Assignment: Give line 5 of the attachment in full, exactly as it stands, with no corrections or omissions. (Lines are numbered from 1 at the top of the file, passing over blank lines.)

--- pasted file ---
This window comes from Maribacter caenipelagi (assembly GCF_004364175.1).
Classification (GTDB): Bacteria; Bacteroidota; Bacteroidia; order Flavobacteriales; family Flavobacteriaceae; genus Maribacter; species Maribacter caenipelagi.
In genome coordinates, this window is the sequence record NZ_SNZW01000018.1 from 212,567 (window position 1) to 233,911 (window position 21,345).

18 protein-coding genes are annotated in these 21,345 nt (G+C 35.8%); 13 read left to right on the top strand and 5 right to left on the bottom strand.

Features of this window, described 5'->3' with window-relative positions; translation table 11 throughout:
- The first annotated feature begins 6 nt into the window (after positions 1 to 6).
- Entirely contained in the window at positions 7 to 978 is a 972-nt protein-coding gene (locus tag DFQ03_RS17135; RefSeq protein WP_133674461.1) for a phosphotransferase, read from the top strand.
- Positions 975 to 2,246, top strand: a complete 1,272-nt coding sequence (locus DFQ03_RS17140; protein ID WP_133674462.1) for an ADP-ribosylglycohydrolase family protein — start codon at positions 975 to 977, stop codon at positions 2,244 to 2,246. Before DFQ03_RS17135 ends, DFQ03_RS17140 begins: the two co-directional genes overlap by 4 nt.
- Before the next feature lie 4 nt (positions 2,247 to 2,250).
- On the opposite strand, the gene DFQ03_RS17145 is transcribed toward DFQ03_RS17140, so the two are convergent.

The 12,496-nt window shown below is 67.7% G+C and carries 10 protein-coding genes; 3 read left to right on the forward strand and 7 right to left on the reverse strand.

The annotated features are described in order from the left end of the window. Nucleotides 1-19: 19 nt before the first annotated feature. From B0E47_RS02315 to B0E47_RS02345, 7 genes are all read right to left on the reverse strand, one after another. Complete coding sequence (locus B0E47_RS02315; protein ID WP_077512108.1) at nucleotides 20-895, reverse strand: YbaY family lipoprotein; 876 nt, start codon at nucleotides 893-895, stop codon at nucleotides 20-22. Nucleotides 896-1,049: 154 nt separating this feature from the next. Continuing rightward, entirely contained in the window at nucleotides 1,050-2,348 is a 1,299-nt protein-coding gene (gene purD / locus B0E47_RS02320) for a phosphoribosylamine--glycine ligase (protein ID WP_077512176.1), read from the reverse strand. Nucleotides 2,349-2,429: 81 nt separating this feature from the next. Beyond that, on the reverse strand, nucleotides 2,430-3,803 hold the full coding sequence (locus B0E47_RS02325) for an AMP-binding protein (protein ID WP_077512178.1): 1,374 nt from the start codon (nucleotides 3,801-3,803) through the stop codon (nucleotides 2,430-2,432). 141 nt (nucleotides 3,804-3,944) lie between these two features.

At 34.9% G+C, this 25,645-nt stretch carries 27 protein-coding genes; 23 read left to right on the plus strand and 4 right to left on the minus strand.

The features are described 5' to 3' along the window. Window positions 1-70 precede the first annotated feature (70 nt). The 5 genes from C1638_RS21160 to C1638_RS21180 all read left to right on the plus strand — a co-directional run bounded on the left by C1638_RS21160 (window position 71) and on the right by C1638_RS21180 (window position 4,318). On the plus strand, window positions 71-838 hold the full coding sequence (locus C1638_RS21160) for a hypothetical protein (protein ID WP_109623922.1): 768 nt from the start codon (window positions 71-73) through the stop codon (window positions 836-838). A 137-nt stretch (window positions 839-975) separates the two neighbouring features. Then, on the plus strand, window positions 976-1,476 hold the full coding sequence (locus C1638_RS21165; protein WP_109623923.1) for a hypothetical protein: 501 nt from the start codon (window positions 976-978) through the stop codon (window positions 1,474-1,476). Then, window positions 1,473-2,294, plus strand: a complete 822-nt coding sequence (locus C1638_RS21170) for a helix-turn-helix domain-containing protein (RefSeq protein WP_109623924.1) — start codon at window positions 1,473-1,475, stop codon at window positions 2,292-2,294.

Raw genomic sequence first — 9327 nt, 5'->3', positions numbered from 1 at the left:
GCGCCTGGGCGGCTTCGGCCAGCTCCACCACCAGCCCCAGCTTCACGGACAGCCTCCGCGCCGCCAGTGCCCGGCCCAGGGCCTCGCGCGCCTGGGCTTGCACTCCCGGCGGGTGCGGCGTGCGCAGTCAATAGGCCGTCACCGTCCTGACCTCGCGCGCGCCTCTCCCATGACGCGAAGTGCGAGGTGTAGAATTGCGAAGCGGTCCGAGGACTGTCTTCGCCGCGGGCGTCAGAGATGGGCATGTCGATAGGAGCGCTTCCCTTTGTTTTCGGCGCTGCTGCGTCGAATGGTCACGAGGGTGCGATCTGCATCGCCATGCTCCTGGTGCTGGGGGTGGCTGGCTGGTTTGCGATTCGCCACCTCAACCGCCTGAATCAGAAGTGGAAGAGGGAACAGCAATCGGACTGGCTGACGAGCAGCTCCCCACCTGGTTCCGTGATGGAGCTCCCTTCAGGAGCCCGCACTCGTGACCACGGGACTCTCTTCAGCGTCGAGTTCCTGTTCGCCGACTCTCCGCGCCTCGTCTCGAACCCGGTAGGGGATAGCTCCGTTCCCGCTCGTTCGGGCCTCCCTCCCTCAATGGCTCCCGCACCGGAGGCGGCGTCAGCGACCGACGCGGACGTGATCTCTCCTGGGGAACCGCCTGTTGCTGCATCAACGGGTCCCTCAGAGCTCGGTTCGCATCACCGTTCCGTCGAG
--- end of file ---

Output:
Features of this window, described 5'->3' with window-relative positions; translation table 11 throughout: